Sunday, March 3, 2024

Heartbreaking Eloquence of Flood Disaster in Malawi

Women and Children are mostly affected


So common are disasters in Malawi that, when President Lazarus Chakwera declared a State of Disaster over areas affected by heavy rains and floods due to Tropical Cyclone Ana, it marked the seventh year out of the last eight that such declarations have been made.

As Climate and Development Knowledge Network (CDKN) reported in its edition of 13th October 2020, in 2015 a state of disaster was declared for major floods, which affected nearly 3 million people and caused $300 million of losses. This was followed in 2016 by a drought, this time affecting nearly a third of Malawi’s 18 million citizens. 2017 brought an outbreak of the highly invasive fall army worm insect that led to significant crop loss and threatened food security. 2018 was the lone disaster free year, before flooding associated with the passage of tropical cyclone Idai affected nearly a million people in 2019. In 2020 the coronavirus pandemic which is still ravaging the whole world, led to the declaration of a state of disaster in March.

The consequence of repeated occurrence of disasters is that Malawi rarely has sufficient time to recover from one event before the next one strikes, hence the call by the President for assistance from the international community in the face of the Tropical Cyclone Ana, which has caused widespread flooding, power outages and killed scores of people in Malawi, Mozambique and Madagascar.

In Maawi, floods hit electricity infrastructure as well as homes, leaving beleaguered towns in darkness as the water rose.

Reports indicate that Power has started to come back for many, after days of blackouts.

According to the Department of Disaster Management Affairs (DoDMA), as of yesterday, a total of 17 councils have reported to have been affected by ANA, bringing the total number of households to 91,742. Death toll has risen to 20, with 1,130 injuries recorded. Two persons have been reported missing in Phalombe District.


The Tropical Storm ANA induced floods also led to road cut-offs in Chikwawa district, thereby forcing communities to carry the dead for burial to their respective destinations.

The Chikwawa-Nsanje road has been cut off on three points; at Domasi near Kamuzu Bridge, Bereu and Sekeni near Nchalo Trading centre.

In an interview with local media, Chikwawa District Commissioner, Alie Phiri pleaded for speedy rehabilitation works to enable people to connect the cut off points.

Phiri said the council is doing its best to ferry the relief items from Domasi to various camps for distribution.

“The council has been in touch with government and all responsible institutions to have essential services such as power restoration and road connectivity,” said Phiri.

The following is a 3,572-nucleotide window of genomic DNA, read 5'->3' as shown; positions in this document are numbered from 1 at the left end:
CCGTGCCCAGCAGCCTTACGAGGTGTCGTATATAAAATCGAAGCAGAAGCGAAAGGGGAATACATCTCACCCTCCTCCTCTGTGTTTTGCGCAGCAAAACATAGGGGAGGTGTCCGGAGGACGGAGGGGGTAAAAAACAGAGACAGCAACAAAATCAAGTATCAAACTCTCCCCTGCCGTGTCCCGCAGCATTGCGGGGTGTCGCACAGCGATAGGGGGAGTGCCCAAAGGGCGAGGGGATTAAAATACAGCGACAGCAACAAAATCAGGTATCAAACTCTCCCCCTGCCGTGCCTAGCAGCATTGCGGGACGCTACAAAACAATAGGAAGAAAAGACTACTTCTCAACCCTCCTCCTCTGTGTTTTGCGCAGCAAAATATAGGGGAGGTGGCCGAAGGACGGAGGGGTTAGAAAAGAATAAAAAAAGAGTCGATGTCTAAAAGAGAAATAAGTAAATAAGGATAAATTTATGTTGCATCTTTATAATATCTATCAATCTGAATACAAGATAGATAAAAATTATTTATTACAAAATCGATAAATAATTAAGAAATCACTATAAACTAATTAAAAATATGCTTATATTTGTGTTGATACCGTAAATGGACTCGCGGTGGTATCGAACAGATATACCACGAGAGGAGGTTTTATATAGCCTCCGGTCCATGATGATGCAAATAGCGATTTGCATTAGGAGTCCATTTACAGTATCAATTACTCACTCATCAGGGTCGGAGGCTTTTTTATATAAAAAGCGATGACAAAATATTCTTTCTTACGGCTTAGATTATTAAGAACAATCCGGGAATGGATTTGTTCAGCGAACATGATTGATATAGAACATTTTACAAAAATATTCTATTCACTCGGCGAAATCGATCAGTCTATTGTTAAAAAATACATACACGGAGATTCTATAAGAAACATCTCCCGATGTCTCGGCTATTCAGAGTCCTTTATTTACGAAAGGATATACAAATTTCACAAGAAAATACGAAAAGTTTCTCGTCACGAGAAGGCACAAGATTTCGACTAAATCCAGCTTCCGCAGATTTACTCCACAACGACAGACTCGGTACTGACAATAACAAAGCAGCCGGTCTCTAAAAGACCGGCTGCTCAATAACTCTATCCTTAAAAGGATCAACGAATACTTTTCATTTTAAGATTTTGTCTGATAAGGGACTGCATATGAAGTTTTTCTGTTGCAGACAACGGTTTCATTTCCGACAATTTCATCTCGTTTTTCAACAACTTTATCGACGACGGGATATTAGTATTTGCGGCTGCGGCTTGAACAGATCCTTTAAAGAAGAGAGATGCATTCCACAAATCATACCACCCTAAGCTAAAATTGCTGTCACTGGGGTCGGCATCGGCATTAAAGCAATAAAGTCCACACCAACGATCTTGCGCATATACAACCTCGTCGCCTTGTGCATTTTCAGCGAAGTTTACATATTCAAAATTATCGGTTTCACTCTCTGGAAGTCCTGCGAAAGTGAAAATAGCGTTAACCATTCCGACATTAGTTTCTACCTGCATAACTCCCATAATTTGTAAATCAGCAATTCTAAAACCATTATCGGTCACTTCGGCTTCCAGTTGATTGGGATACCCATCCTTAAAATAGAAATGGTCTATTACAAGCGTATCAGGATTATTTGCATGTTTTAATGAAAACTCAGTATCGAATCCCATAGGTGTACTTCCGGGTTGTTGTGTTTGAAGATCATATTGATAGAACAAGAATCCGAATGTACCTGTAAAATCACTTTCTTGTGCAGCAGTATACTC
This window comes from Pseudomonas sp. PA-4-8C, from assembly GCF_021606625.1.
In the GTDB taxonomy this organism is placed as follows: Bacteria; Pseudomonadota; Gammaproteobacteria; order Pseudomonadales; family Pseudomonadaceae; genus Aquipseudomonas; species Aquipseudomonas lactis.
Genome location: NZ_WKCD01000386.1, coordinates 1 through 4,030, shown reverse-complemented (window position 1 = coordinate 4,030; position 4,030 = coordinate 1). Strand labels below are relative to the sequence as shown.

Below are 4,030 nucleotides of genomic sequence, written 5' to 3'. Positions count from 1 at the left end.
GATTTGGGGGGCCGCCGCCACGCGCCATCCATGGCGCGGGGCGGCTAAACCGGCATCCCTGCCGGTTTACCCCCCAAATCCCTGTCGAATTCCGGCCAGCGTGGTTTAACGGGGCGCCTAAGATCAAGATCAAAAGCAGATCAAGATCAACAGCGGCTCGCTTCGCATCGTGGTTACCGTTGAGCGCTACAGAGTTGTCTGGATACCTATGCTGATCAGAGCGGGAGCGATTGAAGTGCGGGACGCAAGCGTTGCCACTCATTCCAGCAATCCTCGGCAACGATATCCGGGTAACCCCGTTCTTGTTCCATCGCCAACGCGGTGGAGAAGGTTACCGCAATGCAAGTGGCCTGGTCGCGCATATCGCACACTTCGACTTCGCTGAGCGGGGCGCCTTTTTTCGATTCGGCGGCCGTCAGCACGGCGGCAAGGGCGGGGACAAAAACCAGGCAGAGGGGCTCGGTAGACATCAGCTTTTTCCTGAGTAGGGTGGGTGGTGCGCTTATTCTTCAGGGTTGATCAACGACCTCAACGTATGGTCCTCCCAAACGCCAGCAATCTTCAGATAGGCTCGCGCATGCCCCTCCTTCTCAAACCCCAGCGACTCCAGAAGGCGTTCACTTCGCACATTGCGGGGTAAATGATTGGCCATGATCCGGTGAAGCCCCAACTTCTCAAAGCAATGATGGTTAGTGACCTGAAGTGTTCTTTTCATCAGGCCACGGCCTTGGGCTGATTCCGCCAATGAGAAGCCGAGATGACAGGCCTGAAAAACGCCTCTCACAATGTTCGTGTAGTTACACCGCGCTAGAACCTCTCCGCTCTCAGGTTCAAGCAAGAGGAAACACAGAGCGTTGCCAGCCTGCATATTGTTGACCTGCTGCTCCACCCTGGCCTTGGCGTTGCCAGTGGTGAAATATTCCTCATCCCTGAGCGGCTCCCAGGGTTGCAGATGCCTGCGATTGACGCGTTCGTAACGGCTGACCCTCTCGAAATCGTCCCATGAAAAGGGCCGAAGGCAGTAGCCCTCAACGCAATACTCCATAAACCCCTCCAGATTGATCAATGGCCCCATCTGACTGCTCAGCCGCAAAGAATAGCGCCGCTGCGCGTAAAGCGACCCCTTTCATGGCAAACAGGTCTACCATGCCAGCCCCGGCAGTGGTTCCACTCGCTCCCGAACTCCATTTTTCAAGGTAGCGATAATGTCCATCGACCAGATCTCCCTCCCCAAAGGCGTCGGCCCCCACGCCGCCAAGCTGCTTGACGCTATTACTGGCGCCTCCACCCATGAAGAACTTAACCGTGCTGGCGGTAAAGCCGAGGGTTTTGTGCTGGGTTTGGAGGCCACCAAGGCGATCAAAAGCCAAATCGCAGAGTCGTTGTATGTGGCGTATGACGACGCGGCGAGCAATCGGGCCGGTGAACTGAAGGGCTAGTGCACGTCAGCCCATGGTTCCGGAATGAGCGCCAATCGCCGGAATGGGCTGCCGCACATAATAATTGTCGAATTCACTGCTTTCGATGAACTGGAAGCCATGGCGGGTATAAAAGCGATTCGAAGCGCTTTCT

Meanwhile, Commissioner for Disaster Management Affairs, Charles Kalemba addressing stakeholder members of the Emergency Operation Centre (EOC) in Blantyre called for speedy interventions in restoring provision of essential services.

“The declaration of State of Disaster by the President means we are operating in a disaster mode and certain procedures will have to be varied for all stakeholders to provide the essential services,” said Kalemba.

Paul Turnbull, country director for the World Food Program (WFP) in Malawi, said the WFP was getting ready to start providing aid to flood victims.

“We will be helping with DODMA, the disaster management administration, to provide food or cash to people that are in need. We will be able to provide some logistical support we have; some vehicles that can work even some of the muddier road conditions,” he said.

Turnbull indicated that WFP was making its own assessment of the situation.

“We expect the results of those assessments to be coming out early next week. At the moment, we have provided a boat, and UNICEF has also provided a boat to help with search and rescue,” he said.

But as the government is doing everything possible to arrest the immediate impacts of this weather related disaster, the aftermath will still be more pronounced in the crop harvesting period due to heavy reliance on rain-fed agriculture and lack of adaptive capacity of most households in the affected districts.

“This is devastating. Look, all my maize crop has been buried. I planted one and half acres. All the crop is gone,” Roben Mphasa, a farmer in the Chikwawa area in Malawi, told Reuters.

“This disaster is the second one I’ve experienced in my life. But this is the worst.”



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